AaronTweeton.com

WordPress web design and development

The first three things to add to theme.json

If you’re developing a WordPress block theme, here’s three things to add to your theme.json.

Here’s a starter theme.json file for a WordPress theme I’m working on, which will hopefully combine some of the best features of the Twenty Twenty theme (one of my favorites) and the newer Twenty Twentytwo theme.

{
  "$schema": "https://schemas.wp.org/trunk/theme.json”,
  "version": 2,
  "settings": {
    "layout": {
      "contentSize": "720px”,
      "wideSize": “1200px"
    },
    "typography": {
      "fontFamilies": [
        {
          "fontFamily": "-apple-system,BlinkMacSystemFont,\"Segoe UI\",Roboto,Oxygen-Sans,Ubuntu,Cantarell, \"Helvetica Neue\",sans-serif”,
          "slug": "system-font”,
          "name": "System Font”
        }
      ]
    }
  },
  "styles": {
    "typography": {
      "fontFamily": "var(--wp--preset--font-family--system-font)”
    }
  }
}

Here’s what’s in this starter file that you might want to add.

JSON schema

"$schema": "https://schemas.wp.org/trunk/theme.json”

Adding this line will save you a ton of headaches and time wasted fishing through the WordPress documentation for how to structure your file. By adding a JSON schema, it gives your code editor like Visual Studio Code a better sense of how to structure your JSON file. You’ll notice this as you’re writing as see the autocomplete display valid properties that you can set, which is a lot easier than memorizing the WordPress documentation.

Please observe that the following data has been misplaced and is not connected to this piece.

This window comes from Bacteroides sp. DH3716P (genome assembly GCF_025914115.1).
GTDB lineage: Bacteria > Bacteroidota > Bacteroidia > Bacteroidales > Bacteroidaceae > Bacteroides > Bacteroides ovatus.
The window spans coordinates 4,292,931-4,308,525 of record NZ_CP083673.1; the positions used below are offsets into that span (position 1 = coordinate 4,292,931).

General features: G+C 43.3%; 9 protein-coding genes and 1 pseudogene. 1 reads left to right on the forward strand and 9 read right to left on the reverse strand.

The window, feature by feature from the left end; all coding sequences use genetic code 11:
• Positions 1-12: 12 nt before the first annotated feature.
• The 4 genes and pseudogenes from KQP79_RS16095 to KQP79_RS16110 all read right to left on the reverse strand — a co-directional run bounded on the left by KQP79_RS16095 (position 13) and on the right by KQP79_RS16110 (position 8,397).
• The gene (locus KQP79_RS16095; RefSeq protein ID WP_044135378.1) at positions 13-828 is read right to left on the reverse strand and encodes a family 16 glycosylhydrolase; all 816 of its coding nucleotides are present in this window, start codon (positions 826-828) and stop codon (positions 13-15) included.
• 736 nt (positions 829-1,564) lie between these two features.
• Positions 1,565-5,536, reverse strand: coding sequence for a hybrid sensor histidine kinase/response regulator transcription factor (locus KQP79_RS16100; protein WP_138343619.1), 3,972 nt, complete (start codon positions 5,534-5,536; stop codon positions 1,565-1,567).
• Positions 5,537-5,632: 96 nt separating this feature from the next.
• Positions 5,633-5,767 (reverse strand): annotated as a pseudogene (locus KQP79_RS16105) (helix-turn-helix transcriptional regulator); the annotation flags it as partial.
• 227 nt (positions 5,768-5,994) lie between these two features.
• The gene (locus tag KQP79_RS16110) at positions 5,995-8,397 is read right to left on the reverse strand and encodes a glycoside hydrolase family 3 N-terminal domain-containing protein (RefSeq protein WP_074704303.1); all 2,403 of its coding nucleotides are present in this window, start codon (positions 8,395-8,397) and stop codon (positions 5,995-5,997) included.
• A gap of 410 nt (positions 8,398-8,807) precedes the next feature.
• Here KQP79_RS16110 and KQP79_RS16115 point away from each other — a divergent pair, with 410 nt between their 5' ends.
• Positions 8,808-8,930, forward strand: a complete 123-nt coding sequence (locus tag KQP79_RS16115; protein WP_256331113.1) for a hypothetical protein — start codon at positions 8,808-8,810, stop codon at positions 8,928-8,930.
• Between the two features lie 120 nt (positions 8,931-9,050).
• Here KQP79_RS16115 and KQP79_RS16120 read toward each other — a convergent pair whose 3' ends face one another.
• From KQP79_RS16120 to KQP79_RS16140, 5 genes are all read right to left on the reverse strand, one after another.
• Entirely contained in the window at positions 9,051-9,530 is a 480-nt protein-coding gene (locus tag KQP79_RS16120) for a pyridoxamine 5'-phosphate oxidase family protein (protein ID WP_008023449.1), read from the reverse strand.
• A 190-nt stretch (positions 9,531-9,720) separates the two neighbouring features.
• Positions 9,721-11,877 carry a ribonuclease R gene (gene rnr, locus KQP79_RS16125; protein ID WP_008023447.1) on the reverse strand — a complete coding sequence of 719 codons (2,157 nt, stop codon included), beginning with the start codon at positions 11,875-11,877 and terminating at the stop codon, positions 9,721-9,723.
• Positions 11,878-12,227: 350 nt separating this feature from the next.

Content width

"settings": {
  "layout": {
    "contentSize": "720px”,
    "wideSize": “1200px"
  }

Setting the content width will help make content display better as you’re configuring templates. In the example above, I put in a normal content size and wide size in pixels, but you can use other units of measurement.

The contentSize width is used for any block where the custom size is set to None, while wideSize is used if you select Wide width. Selecting Full width implies 100%.

Change the default Times Roman font

{
  "settings": {
    "typography": {
      "fontFamilies": [
        {
          "fontFamily": "-apple-system,BlinkMacSystemFont,\"Segoe UI\",Roboto,Oxygen-Sans,Ubuntu,Cantarell, \"Helvetica Neue\",sans-serif”,
          "slug": "system-font”,
          "name": "System Font”
        }
      ]
    }
  },
  "styles": {
    "typography": {
      "fontFamily": "var(--wp--preset--font-family--system-font)”
    }
  }
}

There’s something about seeing Times Roman on a web page that makes it look broken immediately. So for this starter theme.json file, I’m setting the default font to use system fonts for most operating systems.

First, a CSS variable called system-font is defined under settings > typography > fontFamilies. When you define a CSS variable in your theme.json file, the variable will be prefixed depending on the setting, starting with “–wp–preset–“.

Then the font family for the body element is defined under styles > typography > fontFamily. Although you don’t see anything that suggests style is targeting the body element, it is. When I was getting started with block theme development, it took nearly an hour to figure out how to get the fonts to appear correctly (back before the JSON schema and better documentation).